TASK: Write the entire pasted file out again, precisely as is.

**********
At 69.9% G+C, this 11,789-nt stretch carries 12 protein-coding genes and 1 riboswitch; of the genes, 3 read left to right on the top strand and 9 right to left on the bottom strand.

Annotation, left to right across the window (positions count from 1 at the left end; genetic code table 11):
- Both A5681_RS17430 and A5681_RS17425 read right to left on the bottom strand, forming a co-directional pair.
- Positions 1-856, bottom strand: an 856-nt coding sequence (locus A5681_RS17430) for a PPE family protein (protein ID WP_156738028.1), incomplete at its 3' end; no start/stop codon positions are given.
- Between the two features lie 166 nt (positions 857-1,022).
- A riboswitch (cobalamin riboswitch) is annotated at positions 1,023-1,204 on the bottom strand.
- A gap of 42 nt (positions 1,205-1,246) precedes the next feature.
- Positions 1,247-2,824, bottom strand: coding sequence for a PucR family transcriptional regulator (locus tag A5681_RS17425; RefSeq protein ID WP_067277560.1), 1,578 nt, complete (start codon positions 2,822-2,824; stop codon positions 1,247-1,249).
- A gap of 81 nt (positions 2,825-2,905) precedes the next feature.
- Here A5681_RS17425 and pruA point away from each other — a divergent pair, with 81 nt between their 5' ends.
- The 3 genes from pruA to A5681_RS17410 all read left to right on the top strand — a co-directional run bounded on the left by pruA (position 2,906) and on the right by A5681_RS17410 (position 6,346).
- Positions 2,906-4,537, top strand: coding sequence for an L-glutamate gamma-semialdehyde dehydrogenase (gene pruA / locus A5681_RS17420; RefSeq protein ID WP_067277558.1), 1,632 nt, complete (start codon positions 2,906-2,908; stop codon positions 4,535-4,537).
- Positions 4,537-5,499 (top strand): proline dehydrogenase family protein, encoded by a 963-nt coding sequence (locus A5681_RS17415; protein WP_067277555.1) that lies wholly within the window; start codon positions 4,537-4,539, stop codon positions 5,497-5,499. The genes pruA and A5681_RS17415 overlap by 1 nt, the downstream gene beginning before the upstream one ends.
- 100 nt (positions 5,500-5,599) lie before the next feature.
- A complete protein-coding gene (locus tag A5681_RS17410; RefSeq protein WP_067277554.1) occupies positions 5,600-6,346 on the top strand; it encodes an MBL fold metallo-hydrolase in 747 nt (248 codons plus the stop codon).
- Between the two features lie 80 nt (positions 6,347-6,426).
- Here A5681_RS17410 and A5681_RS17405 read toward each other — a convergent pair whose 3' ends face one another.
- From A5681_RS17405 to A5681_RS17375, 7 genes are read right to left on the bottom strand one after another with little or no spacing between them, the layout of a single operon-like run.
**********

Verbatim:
At 69.9% G+C, this 11,789-nt stretch carries 12 protein-coding genes and 1 riboswitch; of the genes, 3 read left to right on the top strand and 9 right to left on the bottom strand.

Annotation, left to right across the window (positions count from 1 at the left end; genetic code table 11):
- Both A5681_RS17430 and A5681_RS17425 read right to left on the bottom strand, forming a co-directional pair.
- Positions 1-856, bottom strand: an 856-nt coding sequence (locus A5681_RS17430) for a PPE family protein (protein ID WP_156738028.1), incomplete at its 3' end; no start/stop codon positions are given.
- Between the two features lie 166 nt (positions 857-1,022).
- A riboswitch (cobalamin riboswitch) is annotated at positions 1,023-1,204 on the bottom strand.
- A gap of 42 nt (positions 1,205-1,246) precedes the next feature.
- Positions 1,247-2,824, bottom strand: coding sequence for a PucR family transcriptional regulator (locus tag A5681_RS17425; RefSeq protein ID WP_067277560.1), 1,578 nt, complete (start codon positions 2,822-2,824; stop codon positions 1,247-1,249).
- A gap of 81 nt (positions 2,825-2,905) precedes the next feature.
- Here A5681_RS17425 and pruA point away from each other — a divergent pair, with 81 nt between their 5' ends.
- The 3 genes from pruA to A5681_RS17410 all read left to right on the top strand — a co-directional run bounded on the left by pruA (position 2,906) and on the right by A5681_RS17410 (position 6,346).
- Positions 2,906-4,537, top strand: coding sequence for an L-glutamate gamma-semialdehyde dehydrogenase (gene pruA / locus A5681_RS17420; RefSeq protein ID WP_067277558.1), 1,632 nt, complete (start codon positions 2,906-2,908; stop codon positions 4,535-4,537).
- Positions 4,537-5,499 (top strand): proline dehydrogenase family protein, encoded by a 963-nt coding sequence (locus A5681_RS17415; protein WP_067277555.1) that lies wholly within the window; start codon positions 4,537-4,539, stop codon positions 5,497-5,499. The genes pruA and A5681_RS17415 overlap by 1 nt, the downstream gene beginning before the upstream one ends.
- 100 nt (positions 5,500-5,599) lie before the next feature.
- A complete protein-coding gene (locus tag A5681_RS17410; RefSeq protein WP_067277554.1) occupies positions 5,600-6,346 on the top strand; it encodes an MBL fold metallo-hydrolase in 747 nt (248 codons plus the stop codon).
- Between the two features lie 80 nt (positions 6,347-6,426).
- Here A5681_RS17410 and A5681_RS17405 read toward each other — a convergent pair whose 3' ends face one another.
- From A5681_RS17405 to A5681_RS17375, 7 genes are read right to left on the bottom strand one after another with little or no spacing between them, the layout of a single operon-like run.